By Adelola Amihere
The National Agricultural Seed Council (NASC) has expressed concern over the flow of fake seeds into the Nigerian agricultural market while announcing a new plan to leverage technology to assist farmers and the industry in combating the menace of fake seeds, through its proposed implementation of a new authentication tool known as SEEDCODEX.
Speaking at a meeting with relevant stakeholders and partners on Friday, the Director-General of the Council, Dr. Olusegun Philip Ojo, stated that the SEEDCODEX will be an upgrade on the
Council’s previous authentication technique that proved to be inefficient over time.
“Our past method included two certification tags; one outside and one inside. However, since the seeds constantly changed hands, there was wear and tear. We have now decided to introduce cards with aluminum panels attached to the container, which when scratched, reveals a number that when sent to our helpline, 1393, would inform the purchaser on the content of the container – the producer, where it was produced and other necessary details,” he said.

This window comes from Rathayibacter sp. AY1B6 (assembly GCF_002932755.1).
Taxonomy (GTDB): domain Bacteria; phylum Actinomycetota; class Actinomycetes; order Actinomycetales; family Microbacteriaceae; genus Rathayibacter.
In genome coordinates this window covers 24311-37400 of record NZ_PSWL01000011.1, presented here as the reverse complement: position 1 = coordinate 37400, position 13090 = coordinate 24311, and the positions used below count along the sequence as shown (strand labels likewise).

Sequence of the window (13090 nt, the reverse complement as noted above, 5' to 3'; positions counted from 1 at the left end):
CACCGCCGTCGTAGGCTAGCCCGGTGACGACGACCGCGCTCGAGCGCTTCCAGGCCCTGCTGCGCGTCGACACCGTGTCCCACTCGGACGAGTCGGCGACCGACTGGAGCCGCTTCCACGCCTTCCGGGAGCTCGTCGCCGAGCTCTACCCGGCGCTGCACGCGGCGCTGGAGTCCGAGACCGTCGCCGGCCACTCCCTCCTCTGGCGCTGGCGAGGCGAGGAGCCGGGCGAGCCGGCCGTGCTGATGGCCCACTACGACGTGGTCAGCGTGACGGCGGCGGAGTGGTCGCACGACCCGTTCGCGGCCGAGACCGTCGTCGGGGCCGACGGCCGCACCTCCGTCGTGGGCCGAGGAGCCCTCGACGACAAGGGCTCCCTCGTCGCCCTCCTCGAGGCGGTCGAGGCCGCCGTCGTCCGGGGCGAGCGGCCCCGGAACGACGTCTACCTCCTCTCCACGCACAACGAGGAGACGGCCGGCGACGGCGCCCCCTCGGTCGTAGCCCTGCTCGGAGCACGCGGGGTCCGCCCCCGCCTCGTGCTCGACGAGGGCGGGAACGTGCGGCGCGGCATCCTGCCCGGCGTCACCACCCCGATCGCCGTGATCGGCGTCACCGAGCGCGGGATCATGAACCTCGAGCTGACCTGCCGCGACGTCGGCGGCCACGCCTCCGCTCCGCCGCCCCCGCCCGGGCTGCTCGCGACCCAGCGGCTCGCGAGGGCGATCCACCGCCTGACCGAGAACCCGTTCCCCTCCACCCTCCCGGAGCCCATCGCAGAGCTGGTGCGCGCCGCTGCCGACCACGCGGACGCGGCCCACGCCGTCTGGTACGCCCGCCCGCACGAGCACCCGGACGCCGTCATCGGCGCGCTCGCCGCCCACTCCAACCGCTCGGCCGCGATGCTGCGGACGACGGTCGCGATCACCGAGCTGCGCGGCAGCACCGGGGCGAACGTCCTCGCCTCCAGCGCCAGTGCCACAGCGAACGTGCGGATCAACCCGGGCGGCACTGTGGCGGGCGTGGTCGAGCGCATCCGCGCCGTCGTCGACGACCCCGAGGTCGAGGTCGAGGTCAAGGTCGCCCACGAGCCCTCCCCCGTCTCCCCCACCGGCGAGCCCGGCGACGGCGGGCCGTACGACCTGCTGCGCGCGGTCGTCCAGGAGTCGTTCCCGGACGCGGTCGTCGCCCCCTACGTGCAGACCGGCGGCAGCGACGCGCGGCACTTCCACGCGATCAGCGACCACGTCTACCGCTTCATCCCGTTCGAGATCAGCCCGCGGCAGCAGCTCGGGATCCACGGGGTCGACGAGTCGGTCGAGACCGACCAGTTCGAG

Dr. Olusegun Ojo who addressed and thanked partners of the program especially the Alliance for Green Revolution in Africa (AGRA) represented by its Program Officer: Policy and Partnerships with AGRA, Nigeria Country Office, Dr. Thomas Arokoyo, also called for further support as the Council continues in its relentless efforts in making Nigeria a leading producer of quality seeds.
“We are working hard. So far, we have several cases in court against people who created fake packaging materials. We are working to widen our rich following the 2019 Seeds Bill signed by President Muhmammadu Buhari.”
Similarly, Dr. Isiyak Khalid, Director Seed Certification and Quality Control, NASC, described the SEEDCODEX plan as a tool and opportunity that places the power in the hand of farmers. Citing the limited amount of original products as well as limited resources, he revealed that the meeting was organized as a way to “explain the process to stakeholders how everything will be operated, and the roles each could play to ensure it runs smoothly. We are trying to take stakeholder along.
He also acknowledged the improvement in seed certification which used to be much more draining in the past.
Finally, Okelola Sunday Folarin, Technical Adviser to the Director-General and the project lead for the AGRA EGS project, explained that the aluminum paneled cards are impervious to
environmental damage and difficult to fake which is key in restoring farmers’ confidence in the system.